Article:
A Possible Reformation?

5 05 2009

New York, as a whole, is a spectacle to behold. But there is always room for improvement. Isolating one specific issue to focus on and improve is no easy task. If you were to go around the city and ask people if there was one thing that they could improve about New York, what would it be? I almost guarantee that there wouldn’t be one specific answer. There is always a host of issues that New Yorkers like to complain about and amongst those issues; it doesn’t seem that one takes precedence over the other. A reason for that being is that we live in New York, a city in constant flux, and we are New Yorkers. We adapt to the ever changing jungle around us and go with the flow. But if I were to speak in terms of recent times, I believe that people would agree in this waning economy, that the improvement of our exceedingly complex transit system and possibly association is in order.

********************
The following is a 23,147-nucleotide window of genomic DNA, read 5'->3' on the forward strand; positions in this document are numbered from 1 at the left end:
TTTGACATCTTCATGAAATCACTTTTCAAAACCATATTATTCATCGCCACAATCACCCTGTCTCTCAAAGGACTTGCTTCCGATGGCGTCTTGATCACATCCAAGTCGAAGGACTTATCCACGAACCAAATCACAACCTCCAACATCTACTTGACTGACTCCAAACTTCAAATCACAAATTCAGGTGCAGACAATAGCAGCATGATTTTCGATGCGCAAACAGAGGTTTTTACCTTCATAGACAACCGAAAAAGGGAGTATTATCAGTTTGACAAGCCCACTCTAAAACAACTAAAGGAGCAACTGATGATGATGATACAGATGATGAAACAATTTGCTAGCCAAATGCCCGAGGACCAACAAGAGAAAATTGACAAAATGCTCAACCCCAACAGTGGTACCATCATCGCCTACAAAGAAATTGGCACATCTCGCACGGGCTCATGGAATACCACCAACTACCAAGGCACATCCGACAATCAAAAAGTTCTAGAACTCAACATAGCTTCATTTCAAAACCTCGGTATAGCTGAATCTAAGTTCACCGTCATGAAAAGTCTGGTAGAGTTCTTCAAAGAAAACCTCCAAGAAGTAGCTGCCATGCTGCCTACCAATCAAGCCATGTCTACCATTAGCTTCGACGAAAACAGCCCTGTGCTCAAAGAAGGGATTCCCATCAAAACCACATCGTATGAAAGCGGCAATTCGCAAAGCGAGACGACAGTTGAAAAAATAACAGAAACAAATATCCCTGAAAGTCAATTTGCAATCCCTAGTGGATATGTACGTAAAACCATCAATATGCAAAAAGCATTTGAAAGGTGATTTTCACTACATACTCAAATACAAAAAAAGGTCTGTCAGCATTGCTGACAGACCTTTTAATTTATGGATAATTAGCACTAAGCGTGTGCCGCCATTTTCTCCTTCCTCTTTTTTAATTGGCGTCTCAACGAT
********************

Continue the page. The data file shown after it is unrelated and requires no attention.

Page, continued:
Despite the current efforts in seeking a MTA bailout, it seems that New Yorkers are looking at an inevitable price hike that will include the suffering of service cuts. To me, and indefinitely many others, this seems like a classic case of highway robbery. How does it seem remotely practical or fair to expect people to pay more for a service that they are getting less out of? Public transit and commuting is a key factor of life in the big city and this situation is currently turning dire. While I am neither a politician nor an MTA executive, I feel that I am not at liberty to say something as radical as “the establishment needs a reformation” or to request a change in authority, but I will say that I feel that much more can be done to solve the current matter in a way that is both practical and affordable in these harsh economic times. But I also feel that it’s just simply not happening.